Siberia is greater in area than the entire United States and western Europe puts together. It is Russia's new world, a promised land in which the present are shaped not just by the past, but by a vision of the future
Country matters by Hugh Thomson( Visual )

3 editions published in 2008 in English and held by 67 WorldCat member libraries worldwide

At first glance, this city is much like any other great capital, but Moscow is even more about money and glitz than I'd imagined
Breaking the ice by Tim Bowden( Visual )

3 editions published in 2008 in English and held by 67 WorldCat member libraries worldwide

It was Winston Churchill who talked about the Russians in terms of riddles, enigmas and mysteries. One of the reasons for that is, of course, that there's been a long period of great secrecy in Russia, which has only just really, in historical terms, come to an end. Then, traveling on a train for a reporter would have been a complete nightmare: passes, permits, minders, people viewing you with a lot of suspicion. And the difference between then and now is, is quite extraordinary
Mansfield Park by Jane Austen( Book )

1 edition published in 2004 in English and held by 55 WorldCat member libraries worldwide

When a poor cousin, Fannie Price, comes to live at the estate of the sophisticated Bertram family, she suffers from the condescension of her haughty relatives and from the hopeless love she bears for their youngest son. Life becomes even more complicated when she is forced into a rivalry with a charming and vivacious newcomer. Fannie will have to question her most cherished beliefs about herself and her world as she struggles to make a home for herself. Displaying Austen's characteristic irony and perception, Mansfield Park delivers a scathing attack on social conventions that earned it a reputation as her most controversial novel
Wonders of the world by Hugh Thomson( Book )

2 editions published between 2011 and 2017 in English and held by 21 WorldCat member libraries worldwide

"From Stonehenge to the Empire State Building, and from Angkor Wat to the Pyramids, this book surveys every continent to discover the most impressive, exotic and intriguing man-made wonders of the world"--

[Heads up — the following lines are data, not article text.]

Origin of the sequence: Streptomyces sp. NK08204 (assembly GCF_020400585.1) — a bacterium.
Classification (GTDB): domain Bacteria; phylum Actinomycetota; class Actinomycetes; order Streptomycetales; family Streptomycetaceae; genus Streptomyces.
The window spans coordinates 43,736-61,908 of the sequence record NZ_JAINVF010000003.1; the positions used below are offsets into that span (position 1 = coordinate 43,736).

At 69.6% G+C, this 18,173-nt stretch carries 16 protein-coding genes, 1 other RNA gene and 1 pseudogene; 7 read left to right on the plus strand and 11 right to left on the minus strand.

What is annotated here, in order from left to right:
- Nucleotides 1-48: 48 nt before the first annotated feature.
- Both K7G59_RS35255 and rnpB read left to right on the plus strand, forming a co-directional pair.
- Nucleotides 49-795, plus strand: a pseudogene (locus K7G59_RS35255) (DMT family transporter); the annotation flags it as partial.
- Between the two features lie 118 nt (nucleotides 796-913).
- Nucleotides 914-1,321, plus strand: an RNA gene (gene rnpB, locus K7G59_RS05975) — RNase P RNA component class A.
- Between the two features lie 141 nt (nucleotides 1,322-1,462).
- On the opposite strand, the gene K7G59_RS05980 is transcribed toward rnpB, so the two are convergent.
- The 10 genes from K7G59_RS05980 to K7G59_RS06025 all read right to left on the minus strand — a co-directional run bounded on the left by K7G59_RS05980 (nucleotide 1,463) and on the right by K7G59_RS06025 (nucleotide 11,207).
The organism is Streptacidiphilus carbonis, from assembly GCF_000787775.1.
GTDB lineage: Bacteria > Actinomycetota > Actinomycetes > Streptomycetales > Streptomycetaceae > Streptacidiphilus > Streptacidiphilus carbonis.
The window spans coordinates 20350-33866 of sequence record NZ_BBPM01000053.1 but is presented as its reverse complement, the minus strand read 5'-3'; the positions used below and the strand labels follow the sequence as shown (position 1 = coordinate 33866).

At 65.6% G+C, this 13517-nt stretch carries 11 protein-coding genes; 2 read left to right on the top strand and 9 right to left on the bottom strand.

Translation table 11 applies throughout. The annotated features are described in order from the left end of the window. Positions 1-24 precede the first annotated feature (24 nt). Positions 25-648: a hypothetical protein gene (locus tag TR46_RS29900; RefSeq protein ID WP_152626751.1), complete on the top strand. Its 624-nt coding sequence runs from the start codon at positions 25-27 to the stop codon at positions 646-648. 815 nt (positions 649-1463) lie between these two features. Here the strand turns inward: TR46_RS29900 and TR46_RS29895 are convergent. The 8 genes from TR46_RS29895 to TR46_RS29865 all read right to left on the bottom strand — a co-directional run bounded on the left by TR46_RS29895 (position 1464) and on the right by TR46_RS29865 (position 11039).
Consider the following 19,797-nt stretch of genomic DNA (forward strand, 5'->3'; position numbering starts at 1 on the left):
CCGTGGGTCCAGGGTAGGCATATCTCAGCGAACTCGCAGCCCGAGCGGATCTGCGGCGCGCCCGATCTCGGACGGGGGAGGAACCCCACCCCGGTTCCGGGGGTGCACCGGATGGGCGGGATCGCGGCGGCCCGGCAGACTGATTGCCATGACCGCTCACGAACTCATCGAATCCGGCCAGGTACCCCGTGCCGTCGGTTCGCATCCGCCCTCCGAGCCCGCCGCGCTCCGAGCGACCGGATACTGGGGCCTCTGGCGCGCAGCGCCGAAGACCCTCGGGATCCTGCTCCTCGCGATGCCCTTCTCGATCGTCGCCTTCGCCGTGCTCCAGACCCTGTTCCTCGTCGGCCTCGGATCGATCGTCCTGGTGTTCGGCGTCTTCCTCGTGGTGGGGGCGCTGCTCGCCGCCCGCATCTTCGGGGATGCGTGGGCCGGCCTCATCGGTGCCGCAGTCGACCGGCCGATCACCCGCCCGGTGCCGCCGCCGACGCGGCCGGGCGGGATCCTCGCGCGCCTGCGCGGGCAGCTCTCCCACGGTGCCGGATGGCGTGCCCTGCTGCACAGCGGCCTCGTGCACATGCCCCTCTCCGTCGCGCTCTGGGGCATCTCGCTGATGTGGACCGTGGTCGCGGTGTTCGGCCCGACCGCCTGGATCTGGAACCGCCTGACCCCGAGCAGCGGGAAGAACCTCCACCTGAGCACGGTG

Russia. a journey with Jonathan Dimbleby by Jonathan Dimbleby( Visual )

7 editions published between 2008 and 2010 in English and held by 19 WorldCat member libraries worldwide

Across seven time zones and through all extremes of weather, the writer and TV Presenter Jonathan Dimbleby, makes an epic journey through the vast and varied landscapes of Russia, killing clichés and revelling in the unpredictable. This landmark BBC series opens with Dimbleby driving over the tundra inside the Arctic Circle. It is the short summer season when the snow melts and the sun never sets. Ahead of him lie 10,000 miles of hard travelling, through a country that is not only the largest in the world but also, perhaps, the most awe-inspiring. Look through one window, and you see an authoritarian regime trying to modernise itself into an oil-rich economy. Look through another, and you see exuberant people enjoying new opportunities but struggling with old problems, the marker stones of their turbulent past painfully evident. Dimblebys exhilarating journey by boat, train, truck and foot is heart-warming, entertaining and compelling viewing
Getting lost in Mexico by Hugh Thomson( Book )

1 edition published in 2009 in English and held by 13 WorldCat member libraries worldwide

Hugh Thomson, the noted South American explorer takes on Mexico
Machu Picchu & the camera : photographs by Hugh Thomson( Book )

1 edition published in 2002 in English and held by 13 WorldCat member libraries worldwide

Dancing in the street. a rock and roll history( Visual )

9 editions published between 1996 and 1998 in English and held by 12 WorldCat member libraries worldwide

Examines the influence of folk music on popular music & especially Bob Dylan & traces the rise of the Beatles
Essentially Eton( Book )

1 edition published in 1978 in English and held by 12 WorldCat member libraries worldwide

Cranford by Elizabeth Cleghorn Gaskell( Book )

1 edition published in 2018 in English and held by 11 WorldCat member libraries worldwide

Cranford is a 19th century English market town, the life of which is dominated by custom and a group of prominent Victorian ladies. This novel was made into a 2007 movie of the same title
 
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Lost city of the Incas, the story of Machu Picchu and its builders
Covers
The white rock : an exploration of the Inca heartlandCochineal Red : travels through ancient PeruNanda Devi : a journey to the last sanctuary50 wonders of the worldThe Inca trail, Cusco & Machu PicchuMansfield ParkGetting lost in Mexico
Languages
English (111)

Polish (5)

Czech (2)

Hungarian (2)